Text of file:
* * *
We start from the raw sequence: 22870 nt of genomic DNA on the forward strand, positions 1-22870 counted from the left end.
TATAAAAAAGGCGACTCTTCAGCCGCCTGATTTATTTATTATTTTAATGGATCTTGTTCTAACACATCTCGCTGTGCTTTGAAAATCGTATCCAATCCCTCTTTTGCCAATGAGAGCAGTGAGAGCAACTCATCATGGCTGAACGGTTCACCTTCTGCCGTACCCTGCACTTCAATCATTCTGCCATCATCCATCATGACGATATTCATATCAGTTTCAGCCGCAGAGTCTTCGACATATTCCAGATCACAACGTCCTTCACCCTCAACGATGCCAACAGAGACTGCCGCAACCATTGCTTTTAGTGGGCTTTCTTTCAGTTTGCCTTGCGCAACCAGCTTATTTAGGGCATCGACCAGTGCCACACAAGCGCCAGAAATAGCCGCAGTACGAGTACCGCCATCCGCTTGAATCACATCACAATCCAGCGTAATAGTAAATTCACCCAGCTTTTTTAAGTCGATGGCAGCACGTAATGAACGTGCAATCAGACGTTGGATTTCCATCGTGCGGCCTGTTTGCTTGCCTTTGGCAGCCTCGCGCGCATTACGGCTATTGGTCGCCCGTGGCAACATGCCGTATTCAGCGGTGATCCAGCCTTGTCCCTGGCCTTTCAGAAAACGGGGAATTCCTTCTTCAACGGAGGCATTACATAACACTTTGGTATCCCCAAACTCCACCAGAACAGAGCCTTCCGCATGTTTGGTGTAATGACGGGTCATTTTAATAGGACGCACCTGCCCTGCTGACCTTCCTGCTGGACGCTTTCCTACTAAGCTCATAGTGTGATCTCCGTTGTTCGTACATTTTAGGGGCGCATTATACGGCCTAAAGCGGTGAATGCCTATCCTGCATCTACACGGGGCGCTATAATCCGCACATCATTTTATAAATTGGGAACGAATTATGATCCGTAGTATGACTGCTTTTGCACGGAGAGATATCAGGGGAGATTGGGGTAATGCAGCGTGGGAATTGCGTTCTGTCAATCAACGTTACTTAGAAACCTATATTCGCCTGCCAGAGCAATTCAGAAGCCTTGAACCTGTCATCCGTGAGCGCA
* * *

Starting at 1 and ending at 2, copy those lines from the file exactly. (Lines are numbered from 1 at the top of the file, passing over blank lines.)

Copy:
We start from the raw sequence: 22870 nt of genomic DNA on the forward strand, positions 1-22870 counted from the left end.
TATAAAAAAGGCGACTCTTCAGCCGCCTGATTTATTTATTATTTTAATGGATCTTGTTCTAACACATCTCGCTGTGCTTTGAAAATCGTATCCAATCCCTCTTTTGCCAATGAGAGCAGTGAGAGCAACTCATCATGGCTGAACGGTTCACCTTCTGCCGTACCCTGCACTTCAATCATTCTGCCATCATCCATCATGACGATATTCATATCAGTTTCAGCCGCAGAGTCTTCGACATATTCCAGATCACAACGTCCTTCACCCTCAACGATGCCAACAGAGACTGCCGCAACCATTGCTTTTAGTGGGCTTTCTTTCAGTTTGCCTTGCGCAACCAGCTTATTTAGGGCATCGACCAGTGCCACACAAGCGCCAGAAATAGCCGCAGTACGAGTACCGCCATCCGCTTGAATCACATCACAATCCAGCGTAATAGTAAATTCACCCAGCTTTTTTAAGTCGATGGCAGCACGTAATGAACGTGCAATCAGACGTTGGATTTCCATCGTGCGGCCTGTTTGCTTGCCTTTGGCAGCCTCGCGCGCATTACGGCTATTGGTCGCCCGTGGCAACATGCCGTATTCAGCGGTGATCCAGCCTTGTCCCTGGCCTTTCAGAAAACGGGGAATTCCTTCTTCAACGGAGGCATTACATAACACTTTGGTATCCCCAAACTCCACCAGAACAGAGCCTTCCGCATGTTTGGTGTAATGACGGGTCATTTTAATAGGACGCACCTGCCCTGCTGACCTTCCTGCTGGACGCTTTCCTACTAAGCTCATAGTGTGATCTCCGTTGTTCGTACATTTTAGGGGCGCATTATACGGCCTAAAGCGGTGAATGCCTATCCTGCATCTACACGGGGCGCTATAATCCGCACATCATTTTATAAATTGGGAACGAATTATGATCCGTAGTATGACTGCTTTTGCACGGAGAGATATCAGGGGAGATTGGGGTAATGCAGCGTGGGAATTGCGTTCTGTCAATCAACGTTACTTAGAAACCTATATTCGCCTGCCAGAGCAATTCAGAAGCCTTGAACCTGTCATCCGTGAGCGCA